So-called "overtesting" is probably the easiest story on the education beat to do right now, and I'm no saint I did one too last winter for the Atlantic's education page. But there aren't any real numbers out there and so it's very easy to fall into using eye-catching anecdotes that may or may not be representative and also to fall prey to the presumption that overtesting is a thing when we really don't know that is.
That's I think what happened to this new NPR education story (Testing: How Much Is Too Much?), which while far from the worst of the overtesting stories I've seen lately would have done better to focus less on critics of testing (Brockett and Jasper) and extreme examples and more on the reality that we don't know as much as we'd like about the prevalence of testing in schools over all and that there are folks out there (including civil rights groups) who think that testing is essential for school accountability and are worried about losing annual tests or going back to a previous era when the public didn't really know how students were doing.
All that being said, there aren't any obviously sketchy or misleading numbers in the NPR piece like last week's NYT story included, and are some great bits, too: There are some vivid #edgifs showing a kid who has to take lots of end of year exams that are fun to look at (I've tweeted and Tumblred them but can't show them here without permission). I'm really glad that NPR used and linked to the Chiefs/Great Cities survey of large districts, and the CAP study of 14 districts. I didn't know that the White House had put out a statement on the issue.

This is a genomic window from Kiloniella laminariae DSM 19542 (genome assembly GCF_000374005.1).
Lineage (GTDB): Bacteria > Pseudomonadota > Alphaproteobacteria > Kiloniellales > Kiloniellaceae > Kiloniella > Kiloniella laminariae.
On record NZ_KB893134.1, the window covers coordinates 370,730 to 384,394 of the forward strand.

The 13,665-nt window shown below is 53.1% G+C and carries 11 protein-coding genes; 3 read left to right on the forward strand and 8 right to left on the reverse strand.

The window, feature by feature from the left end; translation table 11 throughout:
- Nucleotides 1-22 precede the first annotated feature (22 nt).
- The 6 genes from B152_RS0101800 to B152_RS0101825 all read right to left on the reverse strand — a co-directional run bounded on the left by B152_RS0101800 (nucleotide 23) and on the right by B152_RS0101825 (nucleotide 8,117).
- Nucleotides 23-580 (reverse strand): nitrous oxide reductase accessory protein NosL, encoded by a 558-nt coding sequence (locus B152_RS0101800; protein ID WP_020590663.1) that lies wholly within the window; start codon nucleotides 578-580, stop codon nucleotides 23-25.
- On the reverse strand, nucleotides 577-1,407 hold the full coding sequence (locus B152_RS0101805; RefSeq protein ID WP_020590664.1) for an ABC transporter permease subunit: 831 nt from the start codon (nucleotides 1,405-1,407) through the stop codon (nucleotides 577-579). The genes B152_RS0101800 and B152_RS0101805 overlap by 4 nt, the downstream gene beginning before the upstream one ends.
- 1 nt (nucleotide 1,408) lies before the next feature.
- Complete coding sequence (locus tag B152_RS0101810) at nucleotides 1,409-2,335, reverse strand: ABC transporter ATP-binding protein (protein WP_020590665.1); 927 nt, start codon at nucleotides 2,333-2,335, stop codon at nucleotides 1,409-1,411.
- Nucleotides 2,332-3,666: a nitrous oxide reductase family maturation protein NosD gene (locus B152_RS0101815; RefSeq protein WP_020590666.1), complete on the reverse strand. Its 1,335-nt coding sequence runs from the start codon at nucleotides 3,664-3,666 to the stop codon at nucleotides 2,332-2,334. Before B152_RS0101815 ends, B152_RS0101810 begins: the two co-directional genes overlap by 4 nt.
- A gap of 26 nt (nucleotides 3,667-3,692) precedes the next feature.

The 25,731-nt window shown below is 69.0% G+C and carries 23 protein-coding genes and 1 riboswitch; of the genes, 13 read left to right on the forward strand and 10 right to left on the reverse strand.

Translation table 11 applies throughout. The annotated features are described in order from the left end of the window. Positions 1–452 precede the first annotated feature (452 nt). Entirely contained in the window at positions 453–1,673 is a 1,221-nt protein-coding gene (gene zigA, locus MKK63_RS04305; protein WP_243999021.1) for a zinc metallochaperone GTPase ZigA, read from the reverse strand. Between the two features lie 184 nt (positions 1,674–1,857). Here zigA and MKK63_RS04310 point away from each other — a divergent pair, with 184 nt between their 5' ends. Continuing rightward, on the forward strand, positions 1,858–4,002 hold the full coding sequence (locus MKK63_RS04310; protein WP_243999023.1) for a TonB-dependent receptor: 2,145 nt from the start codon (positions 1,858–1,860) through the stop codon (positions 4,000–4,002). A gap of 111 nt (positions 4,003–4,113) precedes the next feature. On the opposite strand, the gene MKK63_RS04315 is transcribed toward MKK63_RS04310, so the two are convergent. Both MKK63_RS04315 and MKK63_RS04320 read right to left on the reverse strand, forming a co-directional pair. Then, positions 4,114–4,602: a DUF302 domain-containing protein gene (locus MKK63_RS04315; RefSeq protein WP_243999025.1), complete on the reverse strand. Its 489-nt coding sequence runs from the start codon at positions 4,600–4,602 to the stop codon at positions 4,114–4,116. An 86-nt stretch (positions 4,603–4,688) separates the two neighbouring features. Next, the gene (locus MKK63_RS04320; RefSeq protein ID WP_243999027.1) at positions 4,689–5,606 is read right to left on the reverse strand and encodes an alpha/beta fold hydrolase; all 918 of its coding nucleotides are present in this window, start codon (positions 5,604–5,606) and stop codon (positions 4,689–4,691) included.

Last but not least, the NPR story addresses the notion that tests have gotten added without any attempt to remove their predecessors in a fun, stylish way: " The CCSSO survey describes testing requirements that have seemingly multiplied on their own without human intervention, like hangers piling up in a closet." The layering on of testing regimens without regard to burden or legacy testing will, I am guessing, turn out to be at the root of much of what some parents and teachers and testing critics are clamoring about.